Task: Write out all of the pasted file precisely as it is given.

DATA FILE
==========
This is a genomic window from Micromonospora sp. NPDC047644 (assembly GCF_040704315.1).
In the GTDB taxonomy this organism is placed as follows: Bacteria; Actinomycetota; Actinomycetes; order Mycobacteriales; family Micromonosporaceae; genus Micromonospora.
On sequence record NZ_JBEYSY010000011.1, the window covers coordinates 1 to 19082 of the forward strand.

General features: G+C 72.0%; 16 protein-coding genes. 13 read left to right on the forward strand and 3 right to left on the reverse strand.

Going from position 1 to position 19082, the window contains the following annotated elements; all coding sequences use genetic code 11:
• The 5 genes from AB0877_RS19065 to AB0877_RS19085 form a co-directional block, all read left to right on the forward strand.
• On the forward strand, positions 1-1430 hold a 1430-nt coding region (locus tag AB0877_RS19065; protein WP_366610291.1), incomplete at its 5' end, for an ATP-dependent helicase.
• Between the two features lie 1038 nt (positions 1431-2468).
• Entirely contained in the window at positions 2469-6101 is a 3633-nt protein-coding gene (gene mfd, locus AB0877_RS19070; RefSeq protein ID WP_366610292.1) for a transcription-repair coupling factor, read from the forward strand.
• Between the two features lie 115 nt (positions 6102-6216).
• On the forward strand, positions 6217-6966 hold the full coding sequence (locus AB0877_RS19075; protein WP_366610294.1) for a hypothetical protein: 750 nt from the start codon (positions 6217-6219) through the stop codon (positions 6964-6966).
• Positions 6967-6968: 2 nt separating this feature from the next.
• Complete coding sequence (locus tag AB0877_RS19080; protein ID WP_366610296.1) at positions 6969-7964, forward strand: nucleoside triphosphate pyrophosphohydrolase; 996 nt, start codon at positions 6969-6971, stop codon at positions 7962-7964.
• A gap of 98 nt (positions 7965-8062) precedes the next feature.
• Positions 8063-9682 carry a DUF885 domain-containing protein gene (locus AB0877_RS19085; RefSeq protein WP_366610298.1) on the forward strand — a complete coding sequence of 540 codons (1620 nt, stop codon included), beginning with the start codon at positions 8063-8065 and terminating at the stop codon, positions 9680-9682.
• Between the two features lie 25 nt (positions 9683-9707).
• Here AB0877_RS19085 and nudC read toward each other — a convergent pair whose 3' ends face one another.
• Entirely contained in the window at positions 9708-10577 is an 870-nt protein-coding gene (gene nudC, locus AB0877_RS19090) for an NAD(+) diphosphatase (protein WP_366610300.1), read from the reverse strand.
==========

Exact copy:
This is a genomic window from Micromonospora sp. NPDC047644 (assembly GCF_040704315.1).
In the GTDB taxonomy this organism is placed as follows: Bacteria; Actinomycetota; Actinomycetes; order Mycobacteriales; family Micromonosporaceae; genus Micromonospora.
On sequence record NZ_JBEYSY010000011.1, the window covers coordinates 1 to 19082 of the forward strand.

General features: G+C 72.0%; 16 protein-coding genes. 13 read left to right on the forward strand and 3 right to left on the reverse strand.

Going from position 1 to position 19082, the window contains the following annotated elements; all coding sequences use genetic code 11:
• The 5 genes from AB0877_RS19065 to AB0877_RS19085 form a co-directional block, all read left to right on the forward strand.
• On the forward strand, positions 1-1430 hold a 1430-nt coding region (locus tag AB0877_RS19065; protein WP_366610291.1), incomplete at its 5' end, for an ATP-dependent helicase.
• Between the two features lie 1038 nt (positions 1431-2468).
• Entirely contained in the window at positions 2469-6101 is a 3633-nt protein-coding gene (gene mfd, locus AB0877_RS19070; RefSeq protein ID WP_366610292.1) for a transcription-repair coupling factor, read from the forward strand.
• Between the two features lie 115 nt (positions 6102-6216).
• On the forward strand, positions 6217-6966 hold the full coding sequence (locus AB0877_RS19075; protein WP_366610294.1) for a hypothetical protein: 750 nt from the start codon (positions 6217-6219) through the stop codon (positions 6964-6966).
• Positions 6967-6968: 2 nt separating this feature from the next.
• Complete coding sequence (locus tag AB0877_RS19080; protein ID WP_366610296.1) at positions 6969-7964, forward strand: nucleoside triphosphate pyrophosphohydrolase; 996 nt, start codon at positions 6969-6971, stop codon at positions 7962-7964.
• A gap of 98 nt (positions 7965-8062) precedes the next feature.
• Positions 8063-9682 carry a DUF885 domain-containing protein gene (locus AB0877_RS19085; RefSeq protein WP_366610298.1) on the forward strand — a complete coding sequence of 540 codons (1620 nt, stop codon included), beginning with the start codon at positions 8063-8065 and terminating at the stop codon, positions 9680-9682.
• Between the two features lie 25 nt (positions 9683-9707).
• Here AB0877_RS19085 and nudC read toward each other — a convergent pair whose 3' ends face one another.
• Entirely contained in the window at positions 9708-10577 is an 870-nt protein-coding gene (gene nudC, locus AB0877_RS19090) for an NAD(+) diphosphatase (protein WP_366610300.1), read from the reverse strand.